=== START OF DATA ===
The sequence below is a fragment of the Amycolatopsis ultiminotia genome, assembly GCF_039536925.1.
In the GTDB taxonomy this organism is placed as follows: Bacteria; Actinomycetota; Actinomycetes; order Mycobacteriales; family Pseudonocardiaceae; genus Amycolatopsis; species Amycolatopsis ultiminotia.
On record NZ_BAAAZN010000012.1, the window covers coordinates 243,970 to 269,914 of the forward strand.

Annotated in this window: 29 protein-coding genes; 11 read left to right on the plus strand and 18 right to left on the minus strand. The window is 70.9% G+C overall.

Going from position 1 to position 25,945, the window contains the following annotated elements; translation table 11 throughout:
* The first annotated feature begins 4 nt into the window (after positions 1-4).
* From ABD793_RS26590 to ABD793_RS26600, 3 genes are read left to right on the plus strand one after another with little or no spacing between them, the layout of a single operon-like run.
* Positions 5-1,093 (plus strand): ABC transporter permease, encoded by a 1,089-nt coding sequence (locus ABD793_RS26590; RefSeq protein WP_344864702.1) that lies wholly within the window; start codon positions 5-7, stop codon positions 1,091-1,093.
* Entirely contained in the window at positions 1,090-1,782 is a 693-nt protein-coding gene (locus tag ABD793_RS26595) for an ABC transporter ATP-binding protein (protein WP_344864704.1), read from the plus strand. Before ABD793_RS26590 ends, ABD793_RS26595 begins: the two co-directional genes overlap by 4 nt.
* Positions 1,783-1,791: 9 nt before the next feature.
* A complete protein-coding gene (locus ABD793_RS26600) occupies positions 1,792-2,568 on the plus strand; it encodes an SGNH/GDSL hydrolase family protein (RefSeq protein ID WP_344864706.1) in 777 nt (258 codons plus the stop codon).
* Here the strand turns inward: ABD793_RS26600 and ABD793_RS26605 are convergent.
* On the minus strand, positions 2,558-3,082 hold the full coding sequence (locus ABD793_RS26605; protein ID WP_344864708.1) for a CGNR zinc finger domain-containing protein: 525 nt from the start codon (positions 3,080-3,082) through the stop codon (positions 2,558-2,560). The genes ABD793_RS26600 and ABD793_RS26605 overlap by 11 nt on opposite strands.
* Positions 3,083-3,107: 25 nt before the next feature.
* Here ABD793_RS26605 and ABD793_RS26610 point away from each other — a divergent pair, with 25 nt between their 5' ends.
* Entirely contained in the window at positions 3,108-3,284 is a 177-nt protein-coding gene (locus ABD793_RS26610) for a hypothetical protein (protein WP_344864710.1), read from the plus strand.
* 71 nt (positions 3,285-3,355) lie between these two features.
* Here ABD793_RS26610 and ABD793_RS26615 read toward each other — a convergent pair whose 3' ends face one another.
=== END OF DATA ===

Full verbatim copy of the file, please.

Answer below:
The sequence below is a fragment of the Amycolatopsis ultiminotia genome, assembly GCF_039536925.1.
In the GTDB taxonomy this organism is placed as follows: Bacteria; Actinomycetota; Actinomycetes; order Mycobacteriales; family Pseudonocardiaceae; genus Amycolatopsis; species Amycolatopsis ultiminotia.
On record NZ_BAAAZN010000012.1, the window covers coordinates 243,970 to 269,914 of the forward strand.

Annotated in this window: 29 protein-coding genes; 11 read left to right on the plus strand and 18 right to left on the minus strand. The window is 70.9% G+C overall.

Going from position 1 to position 25,945, the window contains the following annotated elements; translation table 11 throughout:
* The first annotated feature begins 4 nt into the window (after positions 1-4).
* From ABD793_RS26590 to ABD793_RS26600, 3 genes are read left to right on the plus strand one after another with little or no spacing between them, the layout of a single operon-like run.
* Positions 5-1,093 (plus strand): ABC transporter permease, encoded by a 1,089-nt coding sequence (locus ABD793_RS26590; RefSeq protein WP_344864702.1) that lies wholly within the window; start codon positions 5-7, stop codon positions 1,091-1,093.
* Entirely contained in the window at positions 1,090-1,782 is a 693-nt protein-coding gene (locus tag ABD793_RS26595) for an ABC transporter ATP-binding protein (protein WP_344864704.1), read from the plus strand. Before ABD793_RS26590 ends, ABD793_RS26595 begins: the two co-directional genes overlap by 4 nt.
* Positions 1,783-1,791: 9 nt before the next feature.
* A complete protein-coding gene (locus ABD793_RS26600) occupies positions 1,792-2,568 on the plus strand; it encodes an SGNH/GDSL hydrolase family protein (RefSeq protein ID WP_344864706.1) in 777 nt (258 codons plus the stop codon).
* Here the strand turns inward: ABD793_RS26600 and ABD793_RS26605 are convergent.
* On the minus strand, positions 2,558-3,082 hold the full coding sequence (locus ABD793_RS26605; protein ID WP_344864708.1) for a CGNR zinc finger domain-containing protein: 525 nt from the start codon (positions 3,080-3,082) through the stop codon (positions 2,558-2,560). The genes ABD793_RS26600 and ABD793_RS26605 overlap by 11 nt on opposite strands.
* Positions 3,083-3,107: 25 nt before the next feature.
* Here ABD793_RS26605 and ABD793_RS26610 point away from each other — a divergent pair, with 25 nt between their 5' ends.
* Entirely contained in the window at positions 3,108-3,284 is a 177-nt protein-coding gene (locus ABD793_RS26610) for a hypothetical protein (protein WP_344864710.1), read from the plus strand.
* 71 nt (positions 3,285-3,355) lie between these two features.
* Here ABD793_RS26610 and ABD793_RS26615 read toward each other — a convergent pair whose 3' ends face one another.